Written by: Elizabeth Muller, Environmental Scientist
While provided limited protection under national wetland regulatory programs, vernal pools are still protected on a state-by-state basis. New Jersey's Department of Environmental Protection (NJDEP), for instance, takes vernal pools into consideration when issuing wetland-impacting construction permits. You might be thinking "but vernal pools are only visible for a few months every year... how can you survey for such a temporary resource?"
Read on for more information on what vernal pools are, why they're invaluable to ecological health, and how Amy Greene Environmental can help limit costly delays to your construction permitting process.
Vernal pools are unique, seasonal wetlands that occur throughout the northeastern and midwestern United States and under the Mediterranean climate conditions of the west coast. Vernal pools are typically isolated wetlands that collect rainwater and snowmelt. They are covered by shallow water for variable periods from winter to spring, but they may be completely dry for most of the summer and fall. During a single season, pools may fill and dry several times, but to be considered a vernal pool, it must contain water long enough during the growing season of a typical year for successful reproduction by obligate vernal pool species.
Vernal pools provide habitat to many species of amphibians, insects, reptiles, plants, and other wildlife. Because they typically dry up several times a year, vernal pools cannot support breeding fish populations. Fish are highly predatory towards amphibian eggs and larvae, which make vernal pools optimal breeding grounds for frogs, toads, salamanders, newts, and small crustaceans such as fairy shrimp.
Species that depend on vernal pools for survival, many of which are listed as threatened or endangered on the state level, include the eastern tiger salamander (Ambystoma tigrinum tigrinum), marbled salamander (Ambystoma opacum), spotted salamander (Ambystoma maculatum), Jefferson salamander (Ambystoma jeffersonianum), blue-spotted salamander (Ambystoma laterale), wood frog (Rana sylvatica) and eastern spadefoot toad (Scaphiopus holbrookii). Many other amphibians breed in vernal pools but do not depend on fish free habitat for survival. In addition, several reptile species rely on vernal pools for foraging habitat, such as wood turtles (Clemmys insculpta) and spotted turtles (Clemmys guttata).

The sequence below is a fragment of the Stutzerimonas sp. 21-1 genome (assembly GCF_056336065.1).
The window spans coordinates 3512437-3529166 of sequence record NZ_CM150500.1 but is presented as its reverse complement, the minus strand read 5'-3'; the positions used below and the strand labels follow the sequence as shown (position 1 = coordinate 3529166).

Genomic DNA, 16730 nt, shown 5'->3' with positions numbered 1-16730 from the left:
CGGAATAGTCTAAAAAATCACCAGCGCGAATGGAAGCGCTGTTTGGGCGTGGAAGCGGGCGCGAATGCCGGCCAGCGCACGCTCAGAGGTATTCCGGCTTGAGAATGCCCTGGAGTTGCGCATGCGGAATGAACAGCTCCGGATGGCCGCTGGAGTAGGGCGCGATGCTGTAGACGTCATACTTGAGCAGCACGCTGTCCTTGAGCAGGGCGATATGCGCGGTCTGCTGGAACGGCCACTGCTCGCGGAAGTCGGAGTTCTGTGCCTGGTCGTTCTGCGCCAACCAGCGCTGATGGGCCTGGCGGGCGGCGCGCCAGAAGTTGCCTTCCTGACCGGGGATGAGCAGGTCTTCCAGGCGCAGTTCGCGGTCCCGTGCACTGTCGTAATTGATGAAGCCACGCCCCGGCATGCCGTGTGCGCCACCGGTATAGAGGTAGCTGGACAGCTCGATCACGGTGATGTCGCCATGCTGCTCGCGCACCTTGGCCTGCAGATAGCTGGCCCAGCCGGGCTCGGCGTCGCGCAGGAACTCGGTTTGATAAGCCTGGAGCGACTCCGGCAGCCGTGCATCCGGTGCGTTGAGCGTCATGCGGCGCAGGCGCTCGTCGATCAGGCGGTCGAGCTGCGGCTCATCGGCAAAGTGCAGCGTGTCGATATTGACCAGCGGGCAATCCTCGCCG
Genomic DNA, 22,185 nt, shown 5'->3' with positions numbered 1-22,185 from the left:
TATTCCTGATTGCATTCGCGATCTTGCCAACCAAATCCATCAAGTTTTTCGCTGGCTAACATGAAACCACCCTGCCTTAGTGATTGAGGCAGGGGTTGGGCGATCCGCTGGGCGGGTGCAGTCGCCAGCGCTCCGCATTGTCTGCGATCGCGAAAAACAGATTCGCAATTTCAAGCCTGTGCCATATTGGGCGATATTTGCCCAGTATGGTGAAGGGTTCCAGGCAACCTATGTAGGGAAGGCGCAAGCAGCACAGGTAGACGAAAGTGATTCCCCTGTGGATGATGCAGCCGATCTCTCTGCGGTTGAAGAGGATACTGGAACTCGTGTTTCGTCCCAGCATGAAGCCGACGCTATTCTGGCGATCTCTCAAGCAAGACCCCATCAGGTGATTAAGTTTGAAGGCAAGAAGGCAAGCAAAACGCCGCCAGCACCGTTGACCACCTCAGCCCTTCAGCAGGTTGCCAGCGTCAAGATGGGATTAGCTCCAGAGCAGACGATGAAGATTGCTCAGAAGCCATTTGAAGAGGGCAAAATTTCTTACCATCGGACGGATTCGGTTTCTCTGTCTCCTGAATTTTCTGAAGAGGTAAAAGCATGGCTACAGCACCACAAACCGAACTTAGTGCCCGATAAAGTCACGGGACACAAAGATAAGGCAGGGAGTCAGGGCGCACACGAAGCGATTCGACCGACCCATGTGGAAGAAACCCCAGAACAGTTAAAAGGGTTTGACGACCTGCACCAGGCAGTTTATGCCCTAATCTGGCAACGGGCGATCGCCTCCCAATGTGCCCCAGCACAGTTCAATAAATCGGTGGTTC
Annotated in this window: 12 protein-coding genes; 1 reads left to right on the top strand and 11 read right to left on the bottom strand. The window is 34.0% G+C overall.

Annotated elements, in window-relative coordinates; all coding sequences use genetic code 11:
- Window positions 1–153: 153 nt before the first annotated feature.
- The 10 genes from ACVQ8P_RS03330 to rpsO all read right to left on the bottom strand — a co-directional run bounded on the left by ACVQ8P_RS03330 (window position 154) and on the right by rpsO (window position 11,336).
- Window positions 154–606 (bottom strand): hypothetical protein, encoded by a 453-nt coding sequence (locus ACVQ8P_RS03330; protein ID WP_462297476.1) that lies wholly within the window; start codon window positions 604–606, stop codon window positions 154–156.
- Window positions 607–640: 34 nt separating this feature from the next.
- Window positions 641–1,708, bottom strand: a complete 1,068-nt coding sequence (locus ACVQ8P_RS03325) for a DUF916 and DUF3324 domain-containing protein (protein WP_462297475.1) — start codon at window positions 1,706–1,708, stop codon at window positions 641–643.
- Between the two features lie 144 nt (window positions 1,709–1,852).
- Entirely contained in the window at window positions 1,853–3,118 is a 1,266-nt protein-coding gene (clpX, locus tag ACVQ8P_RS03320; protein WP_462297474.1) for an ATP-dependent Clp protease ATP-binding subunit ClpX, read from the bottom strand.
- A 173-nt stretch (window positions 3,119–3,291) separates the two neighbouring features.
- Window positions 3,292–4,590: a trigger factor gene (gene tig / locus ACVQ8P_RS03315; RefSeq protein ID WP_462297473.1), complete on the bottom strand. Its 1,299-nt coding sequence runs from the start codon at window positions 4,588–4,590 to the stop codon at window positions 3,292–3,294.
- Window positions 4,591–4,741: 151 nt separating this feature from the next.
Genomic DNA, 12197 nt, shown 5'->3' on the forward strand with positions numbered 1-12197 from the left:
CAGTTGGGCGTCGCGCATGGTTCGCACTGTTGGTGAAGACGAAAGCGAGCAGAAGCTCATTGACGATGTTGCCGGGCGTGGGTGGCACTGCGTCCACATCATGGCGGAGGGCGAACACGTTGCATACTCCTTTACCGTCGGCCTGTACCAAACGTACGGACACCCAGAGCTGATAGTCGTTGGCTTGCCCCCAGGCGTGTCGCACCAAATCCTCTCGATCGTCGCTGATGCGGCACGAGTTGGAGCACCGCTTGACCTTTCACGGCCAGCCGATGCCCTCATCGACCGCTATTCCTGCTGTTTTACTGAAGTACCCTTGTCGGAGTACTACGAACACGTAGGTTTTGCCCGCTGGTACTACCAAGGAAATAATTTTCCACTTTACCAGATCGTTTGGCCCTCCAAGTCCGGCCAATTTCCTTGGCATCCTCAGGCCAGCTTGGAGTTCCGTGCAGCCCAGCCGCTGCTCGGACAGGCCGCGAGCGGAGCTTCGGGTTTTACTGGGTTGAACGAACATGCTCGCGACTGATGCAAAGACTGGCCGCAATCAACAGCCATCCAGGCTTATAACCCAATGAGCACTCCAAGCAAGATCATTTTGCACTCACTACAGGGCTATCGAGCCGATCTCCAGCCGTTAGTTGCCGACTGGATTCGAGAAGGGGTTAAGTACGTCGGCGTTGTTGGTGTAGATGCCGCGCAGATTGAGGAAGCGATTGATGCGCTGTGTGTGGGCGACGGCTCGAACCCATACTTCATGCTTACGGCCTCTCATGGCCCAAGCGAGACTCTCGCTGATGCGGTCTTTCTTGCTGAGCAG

Although most wetlands are regulated under the Clean Water Act, it has done little to protect vernal pools because some small, isolated wetlands are exempt from regulatory protection. However, vernal pools, and often their adjacent upland buffers, are afforded protection on the state level. In New Jersey, vernal pools are protected by the Department of Environmental Protection (NJDEP). NJDEP currently regulates vernal habitat through the Freshwater Wetlands Act Rules at N.J.A.C. 7:7A, which states that, “activities authorized under a general permit-by-certification or general permit shall not take place in a vernal habitat, or in a transition area adjacent to a vernal habitat.” When a permit is applied for, DEP staff review maps showing all locations of certified and suspected vernal pools.
Projects proposed in or near vernal pools may require redesign to avoid adverse impacts in order to obtain a permit from NJDEP. The best time to survey for breeding amphibians is between February and June, so schedule vernal pool surveys now and avoid critical delays in obtaining your wetlands permit! For further information about this topic or to have AGE conduct a vernal pool survey on your site, please reach out to email@example.com. You may also reach any of our staff at 908-788-9676.
In November 2019, Amy S. Greene Environmental Consultants, Inc. joined Davey Resource Group, Inc. (DRG) as a wholly-owned subsidiary and will be doing business as Amy Greene Environmental, a Davey Company. We are thrilled to expand our team of experts with additional resources and opportunities to support you.